ISM Non-Manufacturing Index

The service sector continued to expand last month according to the Institute for Supply Management’s non-manufacturing index, which, at 53.3, remained above the break-even level of 50.

 Values > 50 = Expansion

The most forward-looking component of the index, new orders, was 52.8, a sign that production activity is likely to expand slowly in the near future. The employment sub-index registered 51.6, meaning that service businesses added jobs at a sluggish pace last month. At first glance this contradicts the employment situation report released on Friday by the Bureau of Labor Statistics, which showed zero net new jobs created last month. However, that report was skewed lower by the temporary loss of 45,000 striking Verizon workers. Several service-related sectors added jobs in August led by education and health services, up 34,000, and professional and business services, up 28,000. The potential for a recession has increased in recent weeks as consumer confidence has cratered, the fears of financial contagion from Europe have spread, and the manufacturing sector has decelerated. In this context, the ISM non-manufacturing index, which covers 80 percent of the economy, raises some hope that the economy can stave off a near-term recession.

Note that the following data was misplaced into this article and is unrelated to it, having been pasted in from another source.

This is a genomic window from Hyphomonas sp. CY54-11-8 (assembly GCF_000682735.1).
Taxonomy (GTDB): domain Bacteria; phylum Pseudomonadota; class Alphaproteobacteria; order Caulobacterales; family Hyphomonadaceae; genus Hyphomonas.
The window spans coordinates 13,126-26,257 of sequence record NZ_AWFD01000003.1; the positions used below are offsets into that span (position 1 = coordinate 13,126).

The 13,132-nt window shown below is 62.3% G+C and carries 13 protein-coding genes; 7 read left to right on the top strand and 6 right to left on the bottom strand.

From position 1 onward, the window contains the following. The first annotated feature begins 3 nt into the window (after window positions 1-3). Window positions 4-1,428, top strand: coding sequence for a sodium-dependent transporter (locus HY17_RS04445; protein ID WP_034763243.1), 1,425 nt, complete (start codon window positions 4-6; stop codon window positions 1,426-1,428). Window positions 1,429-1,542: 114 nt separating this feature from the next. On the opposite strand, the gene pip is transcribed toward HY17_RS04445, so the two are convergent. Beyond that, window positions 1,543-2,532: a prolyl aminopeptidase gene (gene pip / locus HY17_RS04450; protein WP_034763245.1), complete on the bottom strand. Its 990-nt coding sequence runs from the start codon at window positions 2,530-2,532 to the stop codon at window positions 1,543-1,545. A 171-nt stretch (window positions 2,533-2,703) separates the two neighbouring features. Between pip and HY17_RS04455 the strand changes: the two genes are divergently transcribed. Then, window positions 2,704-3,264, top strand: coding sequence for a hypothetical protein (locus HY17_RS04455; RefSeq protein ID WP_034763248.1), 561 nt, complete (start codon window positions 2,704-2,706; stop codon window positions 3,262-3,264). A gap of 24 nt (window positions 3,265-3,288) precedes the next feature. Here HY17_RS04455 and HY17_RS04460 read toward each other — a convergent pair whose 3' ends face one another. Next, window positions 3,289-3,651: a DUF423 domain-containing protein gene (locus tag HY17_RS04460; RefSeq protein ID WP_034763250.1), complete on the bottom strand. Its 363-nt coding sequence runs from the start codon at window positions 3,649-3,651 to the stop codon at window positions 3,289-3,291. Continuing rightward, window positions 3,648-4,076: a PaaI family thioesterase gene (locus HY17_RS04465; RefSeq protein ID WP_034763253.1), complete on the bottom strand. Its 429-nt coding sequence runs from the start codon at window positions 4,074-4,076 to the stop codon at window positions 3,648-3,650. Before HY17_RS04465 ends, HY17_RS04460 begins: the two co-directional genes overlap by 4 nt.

Philadelphia Fed Survey

Several economic indicators began flashing yellow last week, and one of the most worrisome is the monthly Business Outlook Survey from the Philadelphia Federal Reserve, which tracks manufacturing conditions in central and eastern Pennsylvania, southern New Jersey and Delaware. One of several regional manufacturing surveys, the Philly Fed report does not carry as much weight as national indicators such as the ISM manufacturing index, but last week’s release showed an eye-popping plunge in activity among the region's manufacturers this month.

New orders declined sharply and inventories rose, both of which will weigh on future production. The sudden deceleration seems related to deteriorating economic conditions in Europe, an important destination for U.S. exporters. Slipping confidence among U.S. consumers and businesses also played a role. The survey results are consistent with the Empire State Manufacturing Survey released earlier last week by the New York Federal Reserve. Activity shrank for a third consecutive month in New York and in two of the past three months in the Philly survey. Manufacturing has been one of the few economic bright spots, so any weakening would hurt the broader economy. In commercial real estate, the industrial property category would be most at risk if the manufacturing slowdown continues.